The BC government has committed to creating 24,000 licensed child care spaces over the next three years, a target that is consistent with the $10aDay Child Care Plan recommendations.
As government begins to create these new spaces, we call on them to move away from the old, ineffective Major Capital Grant Program. This reactive program relied on individual child care providers to assess local child care needs, write a detailed application, raise their own funding contribution and manage the planning and construction process. And, although taxpayers contributed substantial funds to this Program, too often individuals and corporations (even numbered companies) owned the resulting spaces.
Instead, government needs to move towards an evidence-based approach that ensures publicly-funded spaces are planned in and by communities and are publicly-owned – the same way schools and libraries are planned and funded.
Our recent letter to the BC government highlights this approach, which:
- Puts responsibility for assessing local child care needs where it belongs – in communities.
- Puts responsibility for overall planning and adequate capital funding where it belongs – with the provincial government.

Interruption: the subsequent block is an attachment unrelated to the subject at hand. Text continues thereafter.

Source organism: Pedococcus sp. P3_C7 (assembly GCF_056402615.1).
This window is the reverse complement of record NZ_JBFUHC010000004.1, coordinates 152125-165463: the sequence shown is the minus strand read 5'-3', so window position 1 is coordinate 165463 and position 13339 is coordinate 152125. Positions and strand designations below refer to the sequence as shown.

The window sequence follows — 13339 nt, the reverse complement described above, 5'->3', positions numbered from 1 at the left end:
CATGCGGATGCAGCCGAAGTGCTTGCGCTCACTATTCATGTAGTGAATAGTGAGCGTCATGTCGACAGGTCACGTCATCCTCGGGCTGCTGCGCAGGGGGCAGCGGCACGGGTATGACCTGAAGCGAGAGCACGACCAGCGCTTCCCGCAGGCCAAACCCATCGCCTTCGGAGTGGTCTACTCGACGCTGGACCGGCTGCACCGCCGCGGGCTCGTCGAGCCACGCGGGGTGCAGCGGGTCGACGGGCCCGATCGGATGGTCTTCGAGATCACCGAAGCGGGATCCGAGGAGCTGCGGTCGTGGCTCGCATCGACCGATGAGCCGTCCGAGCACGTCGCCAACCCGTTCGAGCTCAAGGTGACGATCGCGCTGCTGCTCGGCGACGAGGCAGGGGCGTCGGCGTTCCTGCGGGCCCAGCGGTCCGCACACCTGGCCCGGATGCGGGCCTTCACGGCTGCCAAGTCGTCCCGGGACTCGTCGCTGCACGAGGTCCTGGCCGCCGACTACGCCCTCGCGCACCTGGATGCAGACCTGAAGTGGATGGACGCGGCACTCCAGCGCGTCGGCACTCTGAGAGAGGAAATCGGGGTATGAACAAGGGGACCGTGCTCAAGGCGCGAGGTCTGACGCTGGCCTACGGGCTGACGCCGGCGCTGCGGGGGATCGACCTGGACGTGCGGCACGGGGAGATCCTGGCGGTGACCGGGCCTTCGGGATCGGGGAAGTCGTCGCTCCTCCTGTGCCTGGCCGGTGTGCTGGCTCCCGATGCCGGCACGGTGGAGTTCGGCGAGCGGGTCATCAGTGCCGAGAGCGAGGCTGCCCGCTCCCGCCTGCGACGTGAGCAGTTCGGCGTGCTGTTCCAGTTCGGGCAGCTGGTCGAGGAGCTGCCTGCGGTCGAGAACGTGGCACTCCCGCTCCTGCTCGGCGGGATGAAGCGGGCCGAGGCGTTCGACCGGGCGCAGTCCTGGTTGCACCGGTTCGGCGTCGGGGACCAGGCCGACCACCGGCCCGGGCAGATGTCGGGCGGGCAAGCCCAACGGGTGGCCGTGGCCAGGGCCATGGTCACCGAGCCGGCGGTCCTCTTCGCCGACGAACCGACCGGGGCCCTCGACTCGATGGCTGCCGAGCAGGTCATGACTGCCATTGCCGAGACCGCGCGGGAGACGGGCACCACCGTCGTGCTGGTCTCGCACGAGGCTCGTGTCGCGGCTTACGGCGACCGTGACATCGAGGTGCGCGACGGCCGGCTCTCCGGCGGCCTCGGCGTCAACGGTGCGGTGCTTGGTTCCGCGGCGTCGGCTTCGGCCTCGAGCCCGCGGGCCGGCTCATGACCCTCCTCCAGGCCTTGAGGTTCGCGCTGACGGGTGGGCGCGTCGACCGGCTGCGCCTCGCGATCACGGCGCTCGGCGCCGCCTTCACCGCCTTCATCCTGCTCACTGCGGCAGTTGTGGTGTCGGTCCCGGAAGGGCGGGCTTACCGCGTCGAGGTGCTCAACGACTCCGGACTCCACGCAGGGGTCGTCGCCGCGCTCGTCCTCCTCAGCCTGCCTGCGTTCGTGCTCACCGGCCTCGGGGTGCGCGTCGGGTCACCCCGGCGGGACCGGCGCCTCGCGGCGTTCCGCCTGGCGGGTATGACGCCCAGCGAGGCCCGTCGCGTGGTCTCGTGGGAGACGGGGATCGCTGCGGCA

- Puts ownership of publicly-funded assets where it belongs – with the public.
- Puts responsibility for exploring and implementing a range of options for creating more licensed spaces where it belongs – with the provincial government and public partners.
Creating all the quality, licensed child care spaces that BC families need, will take time. But, as we suggest to government, there is a way to start creating new spaces immediately. Custom-designed modular buildings can be built quickly to create new, high-quality programs while a longer-term capital plan is developed. Working with public partners such as school districts, local governments, health authorities and others – the province can purchase and place these modular units on public property with a short turn-around time, creating immediate relief in communities currently experiencing long wait lists for child care services.
Crucially, at the same time, we call for an immediate wage enhancement for educators, to begin to address the province-wide recruitment and retention crisis primarily caused by low wages and lack of benefits. Clearly, we can’t create more licensed spaces without investing in the educators needed to work in those programs.
24,000 new licensed spaces will make a huge difference for families in BC – let’s get started!